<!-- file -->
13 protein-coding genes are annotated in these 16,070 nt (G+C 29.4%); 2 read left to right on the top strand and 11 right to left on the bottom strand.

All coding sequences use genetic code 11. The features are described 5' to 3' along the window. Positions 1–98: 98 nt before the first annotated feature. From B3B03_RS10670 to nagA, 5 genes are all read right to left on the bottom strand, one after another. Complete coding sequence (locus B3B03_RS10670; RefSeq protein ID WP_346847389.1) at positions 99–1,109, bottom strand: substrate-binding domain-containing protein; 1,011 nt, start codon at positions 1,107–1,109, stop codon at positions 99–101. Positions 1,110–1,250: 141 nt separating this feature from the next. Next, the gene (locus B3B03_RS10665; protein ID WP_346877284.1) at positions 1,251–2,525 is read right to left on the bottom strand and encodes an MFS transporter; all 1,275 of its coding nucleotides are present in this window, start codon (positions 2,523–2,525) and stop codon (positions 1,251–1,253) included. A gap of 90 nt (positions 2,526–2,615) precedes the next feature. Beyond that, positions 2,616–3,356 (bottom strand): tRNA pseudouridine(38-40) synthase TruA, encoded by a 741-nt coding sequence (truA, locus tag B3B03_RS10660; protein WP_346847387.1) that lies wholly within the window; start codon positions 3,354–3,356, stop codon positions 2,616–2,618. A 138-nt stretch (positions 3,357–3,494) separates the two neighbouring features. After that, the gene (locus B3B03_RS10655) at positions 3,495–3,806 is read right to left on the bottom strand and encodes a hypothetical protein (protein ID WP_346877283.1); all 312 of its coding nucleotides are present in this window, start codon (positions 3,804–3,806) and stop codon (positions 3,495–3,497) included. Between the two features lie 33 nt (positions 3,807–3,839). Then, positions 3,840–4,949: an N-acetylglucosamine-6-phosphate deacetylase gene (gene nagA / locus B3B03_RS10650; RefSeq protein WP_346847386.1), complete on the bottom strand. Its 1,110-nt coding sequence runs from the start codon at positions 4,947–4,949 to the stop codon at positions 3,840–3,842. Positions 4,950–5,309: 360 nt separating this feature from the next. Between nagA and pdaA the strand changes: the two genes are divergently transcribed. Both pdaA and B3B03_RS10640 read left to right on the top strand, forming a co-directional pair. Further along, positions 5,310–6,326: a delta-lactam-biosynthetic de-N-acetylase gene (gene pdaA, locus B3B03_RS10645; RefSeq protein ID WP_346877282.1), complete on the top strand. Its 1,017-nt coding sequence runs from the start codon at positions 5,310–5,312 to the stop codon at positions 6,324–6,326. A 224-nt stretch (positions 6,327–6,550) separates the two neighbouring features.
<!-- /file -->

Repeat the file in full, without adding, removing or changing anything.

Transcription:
13 protein-coding genes are annotated in these 16,070 nt (G+C 29.4%); 2 read left to right on the top strand and 11 right to left on the bottom strand.

All coding sequences use genetic code 11. The features are described 5' to 3' along the window. Positions 1–98: 98 nt before the first annotated feature. From B3B03_RS10670 to nagA, 5 genes are all read right to left on the bottom strand, one after another. Complete coding sequence (locus B3B03_RS10670; RefSeq protein ID WP_346847389.1) at positions 99–1,109, bottom strand: substrate-binding domain-containing protein; 1,011 nt, start codon at positions 1,107–1,109, stop codon at positions 99–101. Positions 1,110–1,250: 141 nt separating this feature from the next. Next, the gene (locus B3B03_RS10665; protein ID WP_346877284.1) at positions 1,251–2,525 is read right to left on the bottom strand and encodes an MFS transporter; all 1,275 of its coding nucleotides are present in this window, start codon (positions 2,523–2,525) and stop codon (positions 1,251–1,253) included. A gap of 90 nt (positions 2,526–2,615) precedes the next feature. Beyond that, positions 2,616–3,356 (bottom strand): tRNA pseudouridine(38-40) synthase TruA, encoded by a 741-nt coding sequence (truA, locus tag B3B03_RS10660; protein WP_346847387.1) that lies wholly within the window; start codon positions 3,354–3,356, stop codon positions 2,616–2,618. A 138-nt stretch (positions 3,357–3,494) separates the two neighbouring features. After that, the gene (locus B3B03_RS10655) at positions 3,495–3,806 is read right to left on the bottom strand and encodes a hypothetical protein (protein ID WP_346877283.1); all 312 of its coding nucleotides are present in this window, start codon (positions 3,804–3,806) and stop codon (positions 3,495–3,497) included. Between the two features lie 33 nt (positions 3,807–3,839). Then, positions 3,840–4,949: an N-acetylglucosamine-6-phosphate deacetylase gene (gene nagA / locus B3B03_RS10650; RefSeq protein WP_346847386.1), complete on the bottom strand. Its 1,110-nt coding sequence runs from the start codon at positions 4,947–4,949 to the stop codon at positions 3,840–3,842. Positions 4,950–5,309: 360 nt separating this feature from the next. Between nagA and pdaA the strand changes: the two genes are divergently transcribed. Both pdaA and B3B03_RS10640 read left to right on the top strand, forming a co-directional pair. Further along, positions 5,310–6,326: a delta-lactam-biosynthetic de-N-acetylase gene (gene pdaA, locus B3B03_RS10645; RefSeq protein ID WP_346877282.1), complete on the top strand. Its 1,017-nt coding sequence runs from the start codon at positions 5,310–5,312 to the stop codon at positions 6,324–6,326. A 224-nt stretch (positions 6,327–6,550) separates the two neighbouring features.